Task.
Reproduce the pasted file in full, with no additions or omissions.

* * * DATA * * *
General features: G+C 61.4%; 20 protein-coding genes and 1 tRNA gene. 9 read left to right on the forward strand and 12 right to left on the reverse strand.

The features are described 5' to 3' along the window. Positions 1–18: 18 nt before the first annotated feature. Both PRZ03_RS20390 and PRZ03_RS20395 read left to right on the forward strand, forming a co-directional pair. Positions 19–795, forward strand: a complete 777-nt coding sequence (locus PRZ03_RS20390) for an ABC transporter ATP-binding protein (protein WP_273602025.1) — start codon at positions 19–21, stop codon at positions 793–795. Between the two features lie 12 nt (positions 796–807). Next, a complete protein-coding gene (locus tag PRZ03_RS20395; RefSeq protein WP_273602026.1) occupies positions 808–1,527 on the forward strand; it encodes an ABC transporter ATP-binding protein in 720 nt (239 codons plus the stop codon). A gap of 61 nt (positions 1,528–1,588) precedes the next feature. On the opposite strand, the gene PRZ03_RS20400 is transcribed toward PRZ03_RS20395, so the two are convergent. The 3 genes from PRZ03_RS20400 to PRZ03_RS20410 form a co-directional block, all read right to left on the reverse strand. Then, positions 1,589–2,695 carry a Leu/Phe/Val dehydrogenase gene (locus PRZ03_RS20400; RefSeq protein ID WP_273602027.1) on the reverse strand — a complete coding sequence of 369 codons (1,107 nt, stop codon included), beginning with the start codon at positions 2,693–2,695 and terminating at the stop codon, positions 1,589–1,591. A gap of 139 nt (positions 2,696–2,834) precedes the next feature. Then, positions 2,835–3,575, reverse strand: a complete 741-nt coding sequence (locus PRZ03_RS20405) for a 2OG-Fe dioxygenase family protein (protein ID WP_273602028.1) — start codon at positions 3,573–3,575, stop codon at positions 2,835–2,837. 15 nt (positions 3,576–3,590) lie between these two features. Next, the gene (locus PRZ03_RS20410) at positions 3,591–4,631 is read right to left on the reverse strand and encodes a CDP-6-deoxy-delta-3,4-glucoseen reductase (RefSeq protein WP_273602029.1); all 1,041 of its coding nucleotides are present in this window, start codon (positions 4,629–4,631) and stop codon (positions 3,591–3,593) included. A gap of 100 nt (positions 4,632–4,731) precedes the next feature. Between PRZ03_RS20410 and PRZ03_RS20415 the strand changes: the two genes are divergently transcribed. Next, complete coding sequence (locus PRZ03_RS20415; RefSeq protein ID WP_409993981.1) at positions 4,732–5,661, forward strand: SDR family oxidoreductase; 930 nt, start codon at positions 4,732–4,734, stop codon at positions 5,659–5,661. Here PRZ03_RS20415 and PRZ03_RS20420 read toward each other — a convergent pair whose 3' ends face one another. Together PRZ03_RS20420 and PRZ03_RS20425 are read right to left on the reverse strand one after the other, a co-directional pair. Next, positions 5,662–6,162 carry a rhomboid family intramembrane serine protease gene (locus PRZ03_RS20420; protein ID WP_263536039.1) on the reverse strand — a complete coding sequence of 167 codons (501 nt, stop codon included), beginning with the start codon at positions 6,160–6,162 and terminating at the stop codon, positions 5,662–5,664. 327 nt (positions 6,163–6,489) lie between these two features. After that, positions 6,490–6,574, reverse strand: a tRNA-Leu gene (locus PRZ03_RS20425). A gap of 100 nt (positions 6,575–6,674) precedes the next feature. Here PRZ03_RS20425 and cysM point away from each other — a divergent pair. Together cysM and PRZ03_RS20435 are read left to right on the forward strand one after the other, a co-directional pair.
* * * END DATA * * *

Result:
General features: G+C 61.4%; 20 protein-coding genes and 1 tRNA gene. 9 read left to right on the forward strand and 12 right to left on the reverse strand.

The features are described 5' to 3' along the window. Positions 1–18: 18 nt before the first annotated feature. Both PRZ03_RS20390 and PRZ03_RS20395 read left to right on the forward strand, forming a co-directional pair. Positions 19–795, forward strand: a complete 777-nt coding sequence (locus PRZ03_RS20390) for an ABC transporter ATP-binding protein (protein WP_273602025.1) — start codon at positions 19–21, stop codon at positions 793–795. Between the two features lie 12 nt (positions 796–807). Next, a complete protein-coding gene (locus tag PRZ03_RS20395; RefSeq protein WP_273602026.1) occupies positions 808–1,527 on the forward strand; it encodes an ABC transporter ATP-binding protein in 720 nt (239 codons plus the stop codon). A gap of 61 nt (positions 1,528–1,588) precedes the next feature. On the opposite strand, the gene PRZ03_RS20400 is transcribed toward PRZ03_RS20395, so the two are convergent. The 3 genes from PRZ03_RS20400 to PRZ03_RS20410 form a co-directional block, all read right to left on the reverse strand. Then, positions 1,589–2,695 carry a Leu/Phe/Val dehydrogenase gene (locus PRZ03_RS20400; RefSeq protein ID WP_273602027.1) on the reverse strand — a complete coding sequence of 369 codons (1,107 nt, stop codon included), beginning with the start codon at positions 2,693–2,695 and terminating at the stop codon, positions 1,589–1,591. A gap of 139 nt (positions 2,696–2,834) precedes the next feature. Then, positions 2,835–3,575, reverse strand: a complete 741-nt coding sequence (locus PRZ03_RS20405) for a 2OG-Fe dioxygenase family protein (protein ID WP_273602028.1) — start codon at positions 3,573–3,575, stop codon at positions 2,835–2,837. 15 nt (positions 3,576–3,590) lie between these two features. Next, the gene (locus PRZ03_RS20410) at positions 3,591–4,631 is read right to left on the reverse strand and encodes a CDP-6-deoxy-delta-3,4-glucoseen reductase (RefSeq protein WP_273602029.1); all 1,041 of its coding nucleotides are present in this window, start codon (positions 4,629–4,631) and stop codon (positions 3,591–3,593) included. A gap of 100 nt (positions 4,632–4,731) precedes the next feature. Between PRZ03_RS20410 and PRZ03_RS20415 the strand changes: the two genes are divergently transcribed. Next, complete coding sequence (locus PRZ03_RS20415; RefSeq protein ID WP_409993981.1) at positions 4,732–5,661, forward strand: SDR family oxidoreductase; 930 nt, start codon at positions 4,732–4,734, stop codon at positions 5,659–5,661. Here PRZ03_RS20415 and PRZ03_RS20420 read toward each other — a convergent pair whose 3' ends face one another. Together PRZ03_RS20420 and PRZ03_RS20425 are read right to left on the reverse strand one after the other, a co-directional pair. Next, positions 5,662–6,162 carry a rhomboid family intramembrane serine protease gene (locus PRZ03_RS20420; protein ID WP_263536039.1) on the reverse strand — a complete coding sequence of 167 codons (501 nt, stop codon included), beginning with the start codon at positions 6,160–6,162 and terminating at the stop codon, positions 5,662–5,664. 327 nt (positions 6,163–6,489) lie between these two features. After that, positions 6,490–6,574, reverse strand: a tRNA-Leu gene (locus PRZ03_RS20425). A gap of 100 nt (positions 6,575–6,674) precedes the next feature. Here PRZ03_RS20425 and cysM point away from each other — a divergent pair. Together cysM and PRZ03_RS20435 are read left to right on the forward strand one after the other, a co-directional pair.